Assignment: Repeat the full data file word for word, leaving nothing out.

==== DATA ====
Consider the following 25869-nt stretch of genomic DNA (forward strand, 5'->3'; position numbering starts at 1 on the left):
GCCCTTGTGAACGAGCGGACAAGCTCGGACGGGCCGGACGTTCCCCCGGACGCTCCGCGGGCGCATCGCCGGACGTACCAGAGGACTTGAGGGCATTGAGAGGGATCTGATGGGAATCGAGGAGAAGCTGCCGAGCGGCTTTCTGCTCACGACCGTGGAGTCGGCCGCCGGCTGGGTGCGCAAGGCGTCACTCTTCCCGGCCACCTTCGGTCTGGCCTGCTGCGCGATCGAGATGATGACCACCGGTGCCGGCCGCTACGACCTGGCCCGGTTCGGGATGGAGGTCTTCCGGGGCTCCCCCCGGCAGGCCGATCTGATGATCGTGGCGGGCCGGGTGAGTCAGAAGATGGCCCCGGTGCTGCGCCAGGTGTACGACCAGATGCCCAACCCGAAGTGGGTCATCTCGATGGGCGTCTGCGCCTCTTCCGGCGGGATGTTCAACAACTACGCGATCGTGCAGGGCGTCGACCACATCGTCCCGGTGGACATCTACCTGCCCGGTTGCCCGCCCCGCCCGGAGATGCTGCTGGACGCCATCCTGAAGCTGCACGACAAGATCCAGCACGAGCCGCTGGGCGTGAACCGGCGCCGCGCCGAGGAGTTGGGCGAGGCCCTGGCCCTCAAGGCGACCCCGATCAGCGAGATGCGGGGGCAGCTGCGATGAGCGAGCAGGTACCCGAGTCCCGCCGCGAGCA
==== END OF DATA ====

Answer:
Consider the following 25869-nt stretch of genomic DNA (forward strand, 5'->3'; position numbering starts at 1 on the left):
GCCCTTGTGAACGAGCGGACAAGCTCGGACGGGCCGGACGTTCCCCCGGACGCTCCGCGGGCGCATCGCCGGACGTACCAGAGGACTTGAGGGCATTGAGAGGGATCTGATGGGAATCGAGGAGAAGCTGCCGAGCGGCTTTCTGCTCACGACCGTGGAGTCGGCCGCCGGCTGGGTGCGCAAGGCGTCACTCTTCCCGGCCACCTTCGGTCTGGCCTGCTGCGCGATCGAGATGATGACCACCGGTGCCGGCCGCTACGACCTGGCCCGGTTCGGGATGGAGGTCTTCCGGGGCTCCCCCCGGCAGGCCGATCTGATGATCGTGGCGGGCCGGGTGAGTCAGAAGATGGCCCCGGTGCTGCGCCAGGTGTACGACCAGATGCCCAACCCGAAGTGGGTCATCTCGATGGGCGTCTGCGCCTCTTCCGGCGGGATGTTCAACAACTACGCGATCGTGCAGGGCGTCGACCACATCGTCCCGGTGGACATCTACCTGCCCGGTTGCCCGCCCCGCCCGGAGATGCTGCTGGACGCCATCCTGAAGCTGCACGACAAGATCCAGCACGAGCCGCTGGGCGTGAACCGGCGCCGCGCCGAGGAGTTGGGCGAGGCCCTGGCCCTCAAGGCGACCCCGATCAGCGAGATGCGGGGGCAGCTGCGATGAGCGAGCAGGTACCCGAGTCCCGCCGCGAGCA